Scientist of the Day - Pietro Tacca
Pietro Tacca, an Italian sculptor, was born Sep. 16, 1577. The term "animalier" is often applied to nineteenth-century French sculptors who specialized in animals; if Tacca had lived a few centuries later, and a little further north, he would certainly have qualified for the label. He was a student of Giambologna, and many of Tacca’s pieces are reduced-size bronze versions of his master's originals. On a table in the Louvre are two such bronzes (second image); Heracles and the Cerynian Stag (left) and Heracles and the Erymanthian Boar (right; the center piece is by a different sculptor), both of which involve wild animals. The Met in New York has a different version of Heracles and the boar (third image), which they seem reluctant to attribute to Tacca, although the museum description clearly suggests that Tacca was the sculptor.
Tacca seems to have liked wild boars. His most famous piece is a variation on a classical marble and depicts a sitting boar. It is usually called the Porcellino. The original is in the Museo Bardini in Florence, but the version familiar to most people is the bronze that sits in the Mercato Nuovo, not too far away (fourth image). It is said that a rub of the Porcellino's nose will ensure a return to Florence, so the boar's snout sports a polish wrought by hundreds of thousands of hands (first image). There are many reproductions of the Porcellino set up in city squares all over the world; we here in Kansas City have one, hunkered down on the Country Club Plaza (fifth image). His nose isn't quite as shiny as the one in Florence. How strange.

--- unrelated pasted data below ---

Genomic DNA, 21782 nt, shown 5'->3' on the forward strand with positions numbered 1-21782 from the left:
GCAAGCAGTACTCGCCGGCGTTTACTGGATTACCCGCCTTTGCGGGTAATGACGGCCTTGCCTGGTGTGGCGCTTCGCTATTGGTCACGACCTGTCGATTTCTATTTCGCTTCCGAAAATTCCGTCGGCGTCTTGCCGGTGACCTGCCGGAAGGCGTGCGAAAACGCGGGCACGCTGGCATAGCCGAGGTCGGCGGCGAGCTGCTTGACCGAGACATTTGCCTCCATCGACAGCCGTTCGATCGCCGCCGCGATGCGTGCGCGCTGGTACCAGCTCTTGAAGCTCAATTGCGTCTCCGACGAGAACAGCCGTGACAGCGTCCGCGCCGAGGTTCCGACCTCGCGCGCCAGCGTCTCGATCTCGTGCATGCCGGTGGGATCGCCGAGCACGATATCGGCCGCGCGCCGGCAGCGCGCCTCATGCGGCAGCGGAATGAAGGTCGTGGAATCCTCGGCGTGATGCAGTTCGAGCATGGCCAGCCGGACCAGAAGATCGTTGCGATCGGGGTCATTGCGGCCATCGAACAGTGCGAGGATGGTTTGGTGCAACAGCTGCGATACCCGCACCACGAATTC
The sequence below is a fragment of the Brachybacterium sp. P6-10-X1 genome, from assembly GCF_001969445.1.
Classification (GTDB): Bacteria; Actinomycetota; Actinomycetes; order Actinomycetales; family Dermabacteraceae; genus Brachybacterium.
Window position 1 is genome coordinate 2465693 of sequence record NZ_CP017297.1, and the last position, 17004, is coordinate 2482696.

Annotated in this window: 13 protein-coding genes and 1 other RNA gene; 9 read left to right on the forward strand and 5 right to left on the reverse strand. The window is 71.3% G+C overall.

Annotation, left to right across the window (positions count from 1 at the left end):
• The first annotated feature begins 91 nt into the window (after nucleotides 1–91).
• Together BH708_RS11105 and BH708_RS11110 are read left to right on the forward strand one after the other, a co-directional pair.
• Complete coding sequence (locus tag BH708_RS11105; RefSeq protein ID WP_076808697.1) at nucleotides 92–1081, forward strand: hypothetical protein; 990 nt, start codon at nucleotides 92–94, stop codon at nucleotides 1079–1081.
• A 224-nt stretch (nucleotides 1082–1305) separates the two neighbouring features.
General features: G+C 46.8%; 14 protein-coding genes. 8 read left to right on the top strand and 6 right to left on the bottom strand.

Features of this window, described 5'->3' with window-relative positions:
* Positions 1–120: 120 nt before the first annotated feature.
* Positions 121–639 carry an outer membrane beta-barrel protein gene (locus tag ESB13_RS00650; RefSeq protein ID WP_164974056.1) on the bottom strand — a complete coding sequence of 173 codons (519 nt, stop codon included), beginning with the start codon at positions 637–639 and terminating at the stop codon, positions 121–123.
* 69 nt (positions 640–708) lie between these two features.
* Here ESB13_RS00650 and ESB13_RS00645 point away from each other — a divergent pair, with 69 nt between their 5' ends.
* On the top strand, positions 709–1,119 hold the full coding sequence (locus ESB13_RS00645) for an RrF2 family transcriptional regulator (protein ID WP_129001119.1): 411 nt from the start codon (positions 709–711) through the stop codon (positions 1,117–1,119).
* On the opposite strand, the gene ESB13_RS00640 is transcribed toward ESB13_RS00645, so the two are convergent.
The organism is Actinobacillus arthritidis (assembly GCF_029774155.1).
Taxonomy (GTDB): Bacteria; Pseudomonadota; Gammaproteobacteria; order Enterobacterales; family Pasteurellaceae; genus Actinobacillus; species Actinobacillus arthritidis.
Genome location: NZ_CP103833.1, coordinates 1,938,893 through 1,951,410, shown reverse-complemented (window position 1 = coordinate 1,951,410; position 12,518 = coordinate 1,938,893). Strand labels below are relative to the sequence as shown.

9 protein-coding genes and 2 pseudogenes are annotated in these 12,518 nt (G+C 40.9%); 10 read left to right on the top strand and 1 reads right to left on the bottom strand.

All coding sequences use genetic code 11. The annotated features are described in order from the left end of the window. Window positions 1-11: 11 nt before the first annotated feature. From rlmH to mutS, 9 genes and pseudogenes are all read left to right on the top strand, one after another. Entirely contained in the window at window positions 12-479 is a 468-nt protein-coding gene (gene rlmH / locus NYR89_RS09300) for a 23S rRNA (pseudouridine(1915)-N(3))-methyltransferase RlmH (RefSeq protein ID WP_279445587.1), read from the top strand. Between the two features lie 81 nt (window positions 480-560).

Dr. William B. Ashworth, Jr., Consultant for the History of Science, Linda Hall Library and Associate Professor, Department of History, University of Missouri-Kansas City. Comments or corrections are welcome; please direct to firstname.lastname@example.org.